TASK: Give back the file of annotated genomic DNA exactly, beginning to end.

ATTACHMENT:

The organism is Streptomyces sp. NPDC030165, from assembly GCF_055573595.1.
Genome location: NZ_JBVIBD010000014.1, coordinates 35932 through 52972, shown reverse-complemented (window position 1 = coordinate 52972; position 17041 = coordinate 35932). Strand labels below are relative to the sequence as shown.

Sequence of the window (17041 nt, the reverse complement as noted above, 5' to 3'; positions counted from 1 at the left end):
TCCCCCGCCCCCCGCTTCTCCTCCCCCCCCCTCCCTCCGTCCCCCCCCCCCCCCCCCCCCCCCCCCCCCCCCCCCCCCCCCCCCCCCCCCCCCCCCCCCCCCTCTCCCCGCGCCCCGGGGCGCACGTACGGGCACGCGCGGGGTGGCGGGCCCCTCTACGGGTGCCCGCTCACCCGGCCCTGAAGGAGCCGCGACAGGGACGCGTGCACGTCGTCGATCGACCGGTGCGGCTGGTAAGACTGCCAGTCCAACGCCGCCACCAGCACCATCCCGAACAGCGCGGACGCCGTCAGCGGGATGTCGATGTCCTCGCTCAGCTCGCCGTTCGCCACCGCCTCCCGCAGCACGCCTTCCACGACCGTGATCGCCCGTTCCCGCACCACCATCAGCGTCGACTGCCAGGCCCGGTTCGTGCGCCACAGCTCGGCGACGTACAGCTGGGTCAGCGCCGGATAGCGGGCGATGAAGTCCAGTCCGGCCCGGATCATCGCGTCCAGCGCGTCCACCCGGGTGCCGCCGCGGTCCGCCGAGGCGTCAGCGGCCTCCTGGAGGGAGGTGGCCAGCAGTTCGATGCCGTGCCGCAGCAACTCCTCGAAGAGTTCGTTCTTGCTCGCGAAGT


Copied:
The organism is Streptomyces sp. NPDC030165, from assembly GCF_055573595.1.
Genome location: NZ_JBVIBD010000014.1, coordinates 35932 through 52972, shown reverse-complemented (window position 1 = coordinate 52972; position 17041 = coordinate 35932). Strand labels below are relative to the sequence as shown.

Sequence of the window (17041 nt, the reverse complement as noted above, 5' to 3'; positions counted from 1 at the left end):
TCCCCCGCCCCCCGCTTCTCCTCCCCCCCCCTCCCTCCGTCCCCCCCCCCCCCCCCCCCCCCCCCCCCCCCCCCCCCCCCCCCCCCCCCCCCCCCCCCCCCCTCTCCCCGCGCCCCGGGGCGCACGTACGGGCACGCGCGGGGTGGCGGGCCCCTCTACGGGTGCCCGCTCACCCGGCCCTGAAGGAGCCGCGACAGGGACGCGTGCACGTCGTCGATCGACCGGTGCGGCTGGTAAGACTGCCAGTCCAACGCCGCCACCAGCACCATCCCGAACAGCGCGGACGCCGTCAGCGGGATGTCGATGTCCTCGCTCAGCTCGCCGTTCGCCACCGCCTCCCGCAGCACGCCTTCCACGACCGTGATCGCCCGTTCCCGCACCACCATCAGCGTCGACTGCCAGGCCCGGTTCGTGCGCCACAGCTCGGCGACGTACAGCTGGGTCAGCGCCGGATAGCGGGCGATGAAGTCCAGTCCGGCCCGGATCATCGCGTCCAGCGCGTCCACCCGGGTGCCGCCGCGGTCCGCCGAGGCGTCAGCGGCCTCCTGGAGGGAGGTGGCCAGCAGTTCGATGCCGTGCCGCAGCAACTCCTCGAAGAGTTCGTTCTTGCTCGCGAAGT